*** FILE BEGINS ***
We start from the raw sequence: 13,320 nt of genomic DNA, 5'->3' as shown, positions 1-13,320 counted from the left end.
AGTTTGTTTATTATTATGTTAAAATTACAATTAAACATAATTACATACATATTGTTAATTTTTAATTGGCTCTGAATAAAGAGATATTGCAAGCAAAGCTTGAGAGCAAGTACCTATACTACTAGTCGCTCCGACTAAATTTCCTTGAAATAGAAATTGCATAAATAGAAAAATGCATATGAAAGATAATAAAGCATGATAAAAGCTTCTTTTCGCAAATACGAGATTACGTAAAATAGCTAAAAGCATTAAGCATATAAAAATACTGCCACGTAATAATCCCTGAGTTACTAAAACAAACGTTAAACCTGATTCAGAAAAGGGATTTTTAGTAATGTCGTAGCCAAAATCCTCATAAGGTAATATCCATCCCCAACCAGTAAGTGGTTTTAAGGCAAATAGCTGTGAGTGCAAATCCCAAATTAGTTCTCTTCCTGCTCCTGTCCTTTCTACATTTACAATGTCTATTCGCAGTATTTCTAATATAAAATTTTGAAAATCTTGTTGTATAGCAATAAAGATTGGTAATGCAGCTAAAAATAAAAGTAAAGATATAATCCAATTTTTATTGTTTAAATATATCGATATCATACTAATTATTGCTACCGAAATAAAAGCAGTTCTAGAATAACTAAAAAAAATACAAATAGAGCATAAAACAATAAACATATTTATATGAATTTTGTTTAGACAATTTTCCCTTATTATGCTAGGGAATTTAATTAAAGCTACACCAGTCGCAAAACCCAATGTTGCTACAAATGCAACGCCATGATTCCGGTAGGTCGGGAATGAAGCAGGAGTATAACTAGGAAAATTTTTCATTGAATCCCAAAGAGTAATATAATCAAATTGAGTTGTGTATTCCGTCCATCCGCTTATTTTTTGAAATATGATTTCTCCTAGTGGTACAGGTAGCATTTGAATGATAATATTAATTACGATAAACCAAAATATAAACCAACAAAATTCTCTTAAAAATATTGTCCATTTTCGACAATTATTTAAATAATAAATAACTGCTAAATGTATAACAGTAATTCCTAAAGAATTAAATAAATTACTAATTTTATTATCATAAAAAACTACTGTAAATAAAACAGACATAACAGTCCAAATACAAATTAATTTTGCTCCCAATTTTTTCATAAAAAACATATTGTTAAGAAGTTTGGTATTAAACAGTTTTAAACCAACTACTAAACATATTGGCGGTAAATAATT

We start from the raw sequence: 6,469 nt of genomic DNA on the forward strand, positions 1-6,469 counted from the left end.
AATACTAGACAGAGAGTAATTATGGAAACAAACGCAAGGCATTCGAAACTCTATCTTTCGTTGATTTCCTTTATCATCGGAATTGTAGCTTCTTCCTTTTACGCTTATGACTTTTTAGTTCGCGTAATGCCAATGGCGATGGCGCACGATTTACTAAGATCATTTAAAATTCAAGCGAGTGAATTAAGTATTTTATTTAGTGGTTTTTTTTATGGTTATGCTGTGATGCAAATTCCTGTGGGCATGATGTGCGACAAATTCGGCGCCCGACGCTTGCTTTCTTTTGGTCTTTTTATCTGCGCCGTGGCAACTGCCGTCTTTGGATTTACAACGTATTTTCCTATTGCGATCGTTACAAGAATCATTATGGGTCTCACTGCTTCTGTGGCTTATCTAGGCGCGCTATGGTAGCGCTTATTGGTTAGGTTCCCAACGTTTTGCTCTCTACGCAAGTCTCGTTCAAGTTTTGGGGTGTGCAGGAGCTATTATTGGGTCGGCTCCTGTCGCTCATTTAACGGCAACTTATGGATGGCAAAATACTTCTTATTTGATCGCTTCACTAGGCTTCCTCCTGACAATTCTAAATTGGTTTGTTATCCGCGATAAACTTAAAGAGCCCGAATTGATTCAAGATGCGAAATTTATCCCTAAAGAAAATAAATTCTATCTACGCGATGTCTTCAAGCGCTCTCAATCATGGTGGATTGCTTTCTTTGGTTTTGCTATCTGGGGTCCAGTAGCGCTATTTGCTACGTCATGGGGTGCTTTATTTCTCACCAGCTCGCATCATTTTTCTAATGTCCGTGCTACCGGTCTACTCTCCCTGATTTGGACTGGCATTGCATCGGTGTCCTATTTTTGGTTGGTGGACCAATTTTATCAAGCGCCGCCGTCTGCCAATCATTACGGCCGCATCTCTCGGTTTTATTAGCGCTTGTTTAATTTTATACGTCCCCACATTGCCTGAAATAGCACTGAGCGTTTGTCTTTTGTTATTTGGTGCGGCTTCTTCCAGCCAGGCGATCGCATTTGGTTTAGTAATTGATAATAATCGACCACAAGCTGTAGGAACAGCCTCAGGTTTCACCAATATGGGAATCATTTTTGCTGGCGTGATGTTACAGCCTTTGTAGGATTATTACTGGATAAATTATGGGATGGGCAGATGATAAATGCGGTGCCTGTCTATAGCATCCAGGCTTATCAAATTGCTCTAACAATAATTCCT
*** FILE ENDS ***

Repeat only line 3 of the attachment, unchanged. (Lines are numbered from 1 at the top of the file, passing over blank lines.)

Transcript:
We start from the raw sequence: 6,469 nt of genomic DNA on the forward strand, positions 1-6,469 counted from the left end.